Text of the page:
By Max Dorfman, Research Writer, Triple-I
Today’s inflationary conditions may increase interest for group captives – insurance companies owned by the organizations they insure – according to a new Triple-I Executive Brief.
Group captives recruit safety-conscious companies with better-than-average loss experience, with each member’s premium based on its own most recent five-year loss history. Additionally, the increased focus on pre-loss risk management and post-loss claims management can drive members’ premiums down even further by the second and third year of membership.
“Each owner makes a modest initial capital contribution,” states the paper, Group Captives: An Opportunity to Lower Cost of Risk. “The lines of coverage written typically are those with more predictable losses, such as workers compensation, general liability, and automobile liability and physical damage.”
With these benefits, the group captive model can help to control spiraling litigation costs. This is particularly important as attorney involvement in commercial auto claims – notably in the trucking industry – drives expensive litigation and settlement delays that inflate companies’ expenses.
Indeed, a 2020 report from the American Transportation Research Institute found that average verdicts in the U.S. trucking industry grew from approximately $2.3 million to almost $22.3 million between 2010 and 2018 – a 967 percent increase, with the potential for even higher verdicts looming.
Group captives can improve control over these costs through careful claims monitoring and review, often through providing additional layers of support that improves claims adjusting effectiveness and efficiency.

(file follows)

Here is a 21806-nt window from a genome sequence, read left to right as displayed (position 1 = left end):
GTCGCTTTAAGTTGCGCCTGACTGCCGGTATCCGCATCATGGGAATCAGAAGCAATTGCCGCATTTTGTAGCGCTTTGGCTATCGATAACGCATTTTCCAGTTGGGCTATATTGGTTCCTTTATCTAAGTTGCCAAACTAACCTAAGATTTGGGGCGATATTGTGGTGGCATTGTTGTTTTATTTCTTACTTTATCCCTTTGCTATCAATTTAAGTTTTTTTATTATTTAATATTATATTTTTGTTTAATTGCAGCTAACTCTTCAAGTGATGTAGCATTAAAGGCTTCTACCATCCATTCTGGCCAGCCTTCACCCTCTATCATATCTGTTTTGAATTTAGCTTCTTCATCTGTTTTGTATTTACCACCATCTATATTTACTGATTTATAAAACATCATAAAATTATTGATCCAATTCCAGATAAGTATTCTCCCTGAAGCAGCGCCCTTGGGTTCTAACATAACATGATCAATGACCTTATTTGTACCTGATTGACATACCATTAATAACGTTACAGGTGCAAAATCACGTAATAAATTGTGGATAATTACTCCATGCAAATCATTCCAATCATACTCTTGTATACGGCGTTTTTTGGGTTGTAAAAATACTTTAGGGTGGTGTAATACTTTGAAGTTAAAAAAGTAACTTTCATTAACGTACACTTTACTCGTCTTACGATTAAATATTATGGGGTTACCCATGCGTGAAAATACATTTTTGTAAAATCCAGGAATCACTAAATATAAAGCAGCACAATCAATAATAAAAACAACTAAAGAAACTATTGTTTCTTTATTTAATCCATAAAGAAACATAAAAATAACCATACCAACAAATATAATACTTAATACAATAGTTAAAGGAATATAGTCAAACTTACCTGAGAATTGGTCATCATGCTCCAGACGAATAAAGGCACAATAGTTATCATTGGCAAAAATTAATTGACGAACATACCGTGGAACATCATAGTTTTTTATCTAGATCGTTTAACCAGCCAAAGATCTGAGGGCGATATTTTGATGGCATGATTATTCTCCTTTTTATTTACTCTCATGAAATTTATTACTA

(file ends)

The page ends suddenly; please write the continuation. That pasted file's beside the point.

“Given that members’ premiums are derived from their own loss history, this is yet another way that they are able to lower their premiums, proactively managing and controlling the losses that do occur,” the Triple-I report mentions. “Group captives can provide a viable way to protect companies across several lines of casualty insurance. Their prominence is likely to grow as economic and litigation trends continue to increase costs.”
Most companies that join group captives are safety-conscious, despite often being entrepreneurial risk takers. “While they embrace the risk-reward trade-off, they’re not gamblers,” said Sandra Springer, SVP of Marketing for Captive Resources (CRI), a leading consultant to member-owned group captive insurance companies.
“They are successful, financially stable, well-run companies that have confidence in their own abilities and dedication to controlling and managing risk,” Springer added. “They believe they will outperform actuarial projections, and a large percentage of them do.”
Backgrounder: Captives and Other Risk-Financing Options
Firm Foundation: Captives by State
From the Triple-I Blog: